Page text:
IT’S amazing what you can get away with in science fiction.
As the US tumbles into fascism, one of its leading novelists has written an undisguised assault on austerity and neoliberalism, explaining in detail why a continuation of vampiric capitalism must lead to the death of human civilisation.
His proposed remedies are blatantly socialist or, at the very least, left-social democrat. And he enthusiastically endorses revolution as the one solution.
New York 2140 by Kim Stanley Robinson (Orbit, £16.99) is also, as those familiar with its author will expect, a 600-page, multi-strand epic full of perilous adventure, love stories, cinematic set pieces and detailing reminiscent of Dickens or Gorky.
It follows the varied inhabitants of a Lower Manhattan skyscraper in a 22nd-century New York which, following surging sea levels, is a city of canals not streets.
Ordinary people living in the intertidal areas have survived by turning to more co-operative methods of organising.
But, by stabilising their communities, they have once again made them attractive to capital in its endless search for investment opportunities.
As Robinson notes more than once, whenever there is a commons, enclosure follows.
Faced with the privatisation of their co-op-owned homes, the residents learn that the only way they can save their world is by changing it in its entirety — progress is necessarily systemic, not individual.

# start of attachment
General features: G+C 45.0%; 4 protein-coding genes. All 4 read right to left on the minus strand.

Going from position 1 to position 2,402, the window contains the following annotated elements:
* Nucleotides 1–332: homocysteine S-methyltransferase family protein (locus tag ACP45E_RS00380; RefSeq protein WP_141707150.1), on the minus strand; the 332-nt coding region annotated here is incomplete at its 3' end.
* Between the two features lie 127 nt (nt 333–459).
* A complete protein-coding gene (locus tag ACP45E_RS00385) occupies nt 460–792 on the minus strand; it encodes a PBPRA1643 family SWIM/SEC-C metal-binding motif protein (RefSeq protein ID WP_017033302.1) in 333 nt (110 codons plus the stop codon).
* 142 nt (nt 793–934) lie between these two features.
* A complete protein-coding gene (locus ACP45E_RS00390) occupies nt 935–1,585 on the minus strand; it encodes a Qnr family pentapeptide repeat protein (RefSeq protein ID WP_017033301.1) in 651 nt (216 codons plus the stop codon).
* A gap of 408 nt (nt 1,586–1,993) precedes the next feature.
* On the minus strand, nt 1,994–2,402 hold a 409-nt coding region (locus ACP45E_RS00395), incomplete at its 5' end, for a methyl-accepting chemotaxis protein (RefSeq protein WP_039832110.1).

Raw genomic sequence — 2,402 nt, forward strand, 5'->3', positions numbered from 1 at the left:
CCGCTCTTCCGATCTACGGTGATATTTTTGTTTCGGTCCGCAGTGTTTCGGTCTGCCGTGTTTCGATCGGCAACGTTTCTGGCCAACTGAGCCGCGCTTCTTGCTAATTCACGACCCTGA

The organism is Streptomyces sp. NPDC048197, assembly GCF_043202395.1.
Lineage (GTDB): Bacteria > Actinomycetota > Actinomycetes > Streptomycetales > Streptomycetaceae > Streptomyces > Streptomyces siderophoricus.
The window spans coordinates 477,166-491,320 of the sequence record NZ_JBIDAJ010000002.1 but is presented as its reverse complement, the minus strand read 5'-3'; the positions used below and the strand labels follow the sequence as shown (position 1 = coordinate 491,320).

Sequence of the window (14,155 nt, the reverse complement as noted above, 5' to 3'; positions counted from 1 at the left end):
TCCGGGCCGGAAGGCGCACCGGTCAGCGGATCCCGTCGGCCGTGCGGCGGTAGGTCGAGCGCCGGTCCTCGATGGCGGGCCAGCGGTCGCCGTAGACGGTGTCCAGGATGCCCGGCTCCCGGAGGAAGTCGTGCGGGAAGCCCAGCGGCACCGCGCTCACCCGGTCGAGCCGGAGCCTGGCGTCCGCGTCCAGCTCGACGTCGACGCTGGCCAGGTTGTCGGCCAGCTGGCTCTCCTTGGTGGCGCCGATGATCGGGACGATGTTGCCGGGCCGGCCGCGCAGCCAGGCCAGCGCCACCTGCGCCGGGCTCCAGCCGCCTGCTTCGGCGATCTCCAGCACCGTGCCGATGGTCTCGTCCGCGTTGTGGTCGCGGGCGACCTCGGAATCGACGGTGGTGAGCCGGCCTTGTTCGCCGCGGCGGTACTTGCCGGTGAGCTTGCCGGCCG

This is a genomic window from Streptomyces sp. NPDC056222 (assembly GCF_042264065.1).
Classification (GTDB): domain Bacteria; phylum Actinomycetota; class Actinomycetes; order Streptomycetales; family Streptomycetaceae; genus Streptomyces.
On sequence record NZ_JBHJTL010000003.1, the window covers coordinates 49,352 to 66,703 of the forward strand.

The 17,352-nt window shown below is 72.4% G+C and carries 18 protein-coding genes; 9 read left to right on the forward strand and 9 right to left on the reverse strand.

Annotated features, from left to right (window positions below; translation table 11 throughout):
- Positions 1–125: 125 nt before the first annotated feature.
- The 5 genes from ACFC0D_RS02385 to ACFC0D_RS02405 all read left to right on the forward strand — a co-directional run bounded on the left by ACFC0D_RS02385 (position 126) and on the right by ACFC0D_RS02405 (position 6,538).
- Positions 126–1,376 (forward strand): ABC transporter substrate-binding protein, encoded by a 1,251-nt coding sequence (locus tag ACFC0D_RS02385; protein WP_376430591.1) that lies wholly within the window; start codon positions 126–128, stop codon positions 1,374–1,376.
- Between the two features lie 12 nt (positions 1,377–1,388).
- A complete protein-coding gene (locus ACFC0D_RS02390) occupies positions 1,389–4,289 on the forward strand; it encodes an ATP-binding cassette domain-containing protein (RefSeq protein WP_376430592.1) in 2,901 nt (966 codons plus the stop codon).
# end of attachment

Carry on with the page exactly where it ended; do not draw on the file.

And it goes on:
So much of science fiction’s collective imagination is wasted on the bourgeois, self-indulgent dead end of dystopia.
How exhilarating it is to see the genre doing instead what it alone can do, recording the history of revolutions before they’ve started.
This may well be Robinson’s masterpiece and is surely the most important piece of sf in years. S Jae-Jones’s charming debut Wintersong (Titan, £7.99) is a romantic fairy tale set in late 18th-century Bavaria, where an inn-keeper’s daughter is tricked into becoming betrothed to the Goblin King.
Her sister Liesl, who ventures into his underground realm to rescue her, has lived her life in the shadow of her beautiful sister and violin virtuoso brother but she too has music inside her.
Does she have the strength to surrender everything for the sake of her sister?
And is selflessness, in any case, always the right option?
Wintersong’s simple, traditional structure supports sophisticated themes of choice, love and creativity and the way awkward teenagers can feel themselves to be so invisible that any attention, however dangerous, becomes welcome.
Slow Bullets by Alastair Reynolds (Gollancz, £12.99) is a 180- page novella by a modern master of space opera.
A long and bitter intercolonial war, spread across solar systems, is at last approaching a negotiated end.
But for the former antagonists who awake from hibernation on a crippled prison ship, impossibly far from home in both space and time, the first task is to avoid reigniting the conflict which would wipe them all out.
The second is to find a purpose, in what seems to have become a purposeless universe.
It’s a compelling adventure story about people trying to make something worthwhile, after lives spent only on destruction.